Fix assert() warning in gcc < 4.8 [BZ# 21242]

Message ID 6619e7e2-248e-08bc-6dc5-7b4d11bea3df@auburn.edu
State New
Headers show

Commit Message

Justin Brewer March 19, 2017, 9:44 p.m.
When compiling with gcc-4.7 and earlier, with -pedantic but without -ansi, a
warning is produced due to the braced group in the assert macro. This 
warning
also occurs in the latest clang. In gcc >= 4.8, no warning is produced.
Therefore, further restrict the usage of the braced group version of the 
macro
to gcc 4.8 and later. This patch also fixes the warning in clang, since
clang-3.9 sets the __GNUC_* version macros to mimic gcc 4.2.1

main.c:
  #include <assert.h>
  int main() { assert(1); }

Without patched assert.h:

$ gcc-4.8 -pedantic main.c
$ gcc-4.7 -pedantic main.c
main.c: In function ‘main’:
main.c:2:14: warning: ISO C forbids braced-groups within expressions 
[-pedantic]
$ gcc-4.4 -pedantic main.c
main.c: In function ‘main’:
main.c:2: warning: ISO C forbids braced-groups within expressions
$ clang-3.9 -pedantic main.c
main.c:2:14: warning: use of GNU statement expression extension 
[-Wgnu-statement-expression]
int main() { assert(1); }
              ^
/usr/include/assert.h:95:6: note: expanded from macro 'assert'
({ \
      ^
1 warning generated.

With patched assert.h:

$ gcc-4.8 -pedantic main.c
$ gcc-4.7 -pedantic main.c
$ gcc-4.4 -pedantic main.c
$ clang-3.9 -pedantic main.c
---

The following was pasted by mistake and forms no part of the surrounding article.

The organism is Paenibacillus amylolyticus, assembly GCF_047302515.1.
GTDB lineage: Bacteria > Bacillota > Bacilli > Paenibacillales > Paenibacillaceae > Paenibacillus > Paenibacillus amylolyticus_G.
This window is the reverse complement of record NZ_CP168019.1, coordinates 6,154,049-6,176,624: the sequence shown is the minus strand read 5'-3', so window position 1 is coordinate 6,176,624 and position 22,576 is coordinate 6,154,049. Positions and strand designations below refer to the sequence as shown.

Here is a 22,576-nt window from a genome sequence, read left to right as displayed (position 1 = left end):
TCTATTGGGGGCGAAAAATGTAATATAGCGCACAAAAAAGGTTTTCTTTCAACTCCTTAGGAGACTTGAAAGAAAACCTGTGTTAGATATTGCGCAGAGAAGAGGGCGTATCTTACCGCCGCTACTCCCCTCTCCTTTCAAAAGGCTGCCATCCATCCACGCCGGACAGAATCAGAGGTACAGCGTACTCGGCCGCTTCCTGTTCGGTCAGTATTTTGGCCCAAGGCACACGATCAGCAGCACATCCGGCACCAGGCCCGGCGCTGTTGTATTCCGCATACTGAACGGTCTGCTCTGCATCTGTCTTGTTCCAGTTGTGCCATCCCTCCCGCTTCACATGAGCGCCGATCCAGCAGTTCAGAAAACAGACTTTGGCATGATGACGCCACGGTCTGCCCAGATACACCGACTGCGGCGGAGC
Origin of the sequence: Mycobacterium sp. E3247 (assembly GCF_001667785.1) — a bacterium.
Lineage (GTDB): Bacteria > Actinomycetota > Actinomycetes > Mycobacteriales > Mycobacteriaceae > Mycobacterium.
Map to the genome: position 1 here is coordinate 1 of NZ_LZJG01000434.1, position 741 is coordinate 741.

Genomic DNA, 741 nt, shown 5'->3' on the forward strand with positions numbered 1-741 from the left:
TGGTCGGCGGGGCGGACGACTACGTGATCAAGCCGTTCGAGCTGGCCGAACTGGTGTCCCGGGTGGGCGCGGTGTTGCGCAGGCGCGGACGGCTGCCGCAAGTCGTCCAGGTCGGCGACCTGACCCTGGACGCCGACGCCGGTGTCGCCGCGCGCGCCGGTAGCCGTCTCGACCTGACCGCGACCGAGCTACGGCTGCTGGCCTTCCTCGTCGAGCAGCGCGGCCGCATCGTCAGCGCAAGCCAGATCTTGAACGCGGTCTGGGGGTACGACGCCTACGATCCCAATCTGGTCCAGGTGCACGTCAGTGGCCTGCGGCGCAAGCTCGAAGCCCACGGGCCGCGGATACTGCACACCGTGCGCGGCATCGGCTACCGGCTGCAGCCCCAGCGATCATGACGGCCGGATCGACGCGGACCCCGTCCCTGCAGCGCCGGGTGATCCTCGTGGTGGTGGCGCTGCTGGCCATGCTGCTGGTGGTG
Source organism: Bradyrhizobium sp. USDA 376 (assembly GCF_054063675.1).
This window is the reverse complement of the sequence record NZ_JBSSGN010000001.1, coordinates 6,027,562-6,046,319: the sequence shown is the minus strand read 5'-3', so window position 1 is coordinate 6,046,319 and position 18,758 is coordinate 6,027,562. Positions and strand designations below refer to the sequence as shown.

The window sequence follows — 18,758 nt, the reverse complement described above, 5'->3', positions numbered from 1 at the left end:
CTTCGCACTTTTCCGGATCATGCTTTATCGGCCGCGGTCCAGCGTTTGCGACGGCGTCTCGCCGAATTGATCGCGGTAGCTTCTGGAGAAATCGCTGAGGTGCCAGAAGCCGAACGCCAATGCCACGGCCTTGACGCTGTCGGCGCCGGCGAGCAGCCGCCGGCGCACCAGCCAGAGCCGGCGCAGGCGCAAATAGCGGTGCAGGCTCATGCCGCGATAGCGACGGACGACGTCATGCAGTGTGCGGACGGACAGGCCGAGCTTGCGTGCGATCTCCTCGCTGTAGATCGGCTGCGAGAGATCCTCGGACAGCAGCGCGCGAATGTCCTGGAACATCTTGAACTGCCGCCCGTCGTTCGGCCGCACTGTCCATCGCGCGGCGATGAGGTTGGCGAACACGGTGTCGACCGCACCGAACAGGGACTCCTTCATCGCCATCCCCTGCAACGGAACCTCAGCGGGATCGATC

assert/assert.h | 2 +-
  1 file changed, 1 insertion(+), 1 deletion(-)

Comments

Florian Weimer March 21, 2017, 9:55 a.m. | #1
On 03/19/2017 10:44 PM, Justin Brewer wrote:
> -# if !defined __GNUC__ || defined __STRICT_ANSI__
> +# if !(defined __GNUC__ && __GNUC_PREREQ(4,8)) || defined __STRICT_ANSI__

I'm not happy how this disables the useful = warning for clang altogether.

Do we have a better option?  Is there a way for check for the -pedantic 
flag?

Thanks,
Florian
Joseph Myers March 21, 2017, 4:21 p.m. | #2
On Tue, 21 Mar 2017, Florian Weimer wrote:

> On 03/19/2017 10:44 PM, Justin Brewer wrote:
> > -# if !defined __GNUC__ || defined __STRICT_ANSI__
> > +# if !(defined __GNUC__ && __GNUC_PREREQ(4,8)) || defined __STRICT_ANSI__
> 
> I'm not happy how this disables the useful = warning for clang altogether.
> 
> Do we have a better option?  Is there a way for check for the -pedantic flag?

By design, warning options such as -pedantic are not meant to affect code 
generation, so should not have any way to check for them within the code.

(Preferably __extension__ should be used, but that runs into the issues 
with disabling it for the user's expression as discussed earlier for this 
code <https://sourceware.org/ml/libc-alpha/2016-11/msg00895.html>.)
Florian Weimer June 25, 2017, 4:02 p.m. | #3
On 03/21/2017 05:21 PM, Joseph Myers wrote:
> On Tue, 21 Mar 2017, Florian Weimer wrote:
> 
>> On 03/19/2017 10:44 PM, Justin Brewer wrote:
>>> -# if !defined __GNUC__ || defined __STRICT_ANSI__
>>> +# if !(defined __GNUC__ && __GNUC_PREREQ(4,8)) || defined __STRICT_ANSI__
>>
>> I'm not happy how this disables the useful = warning for clang altogether.
>>
>> Do we have a better option?  Is there a way for check for the -pedantic flag?
> 
> By design, warning options such as -pedantic are not meant to affect code 
> generation, so should not have any way to check for them within the code.
> 
> (Preferably __extension__ should be used, but that runs into the issues 
> with disabling it for the user's expression as discussed earlier for this 
> code <https://sourceware.org/ml/libc-alpha/2016-11/msg00895.html>.)

I think we can use __extension__ if we also expand the expression
without __extension__ in an unevaluated context.  The tricky part is to
find one that is independent of GNU extensions.
Perhaps this would work?

#  define assert(expr)                                           \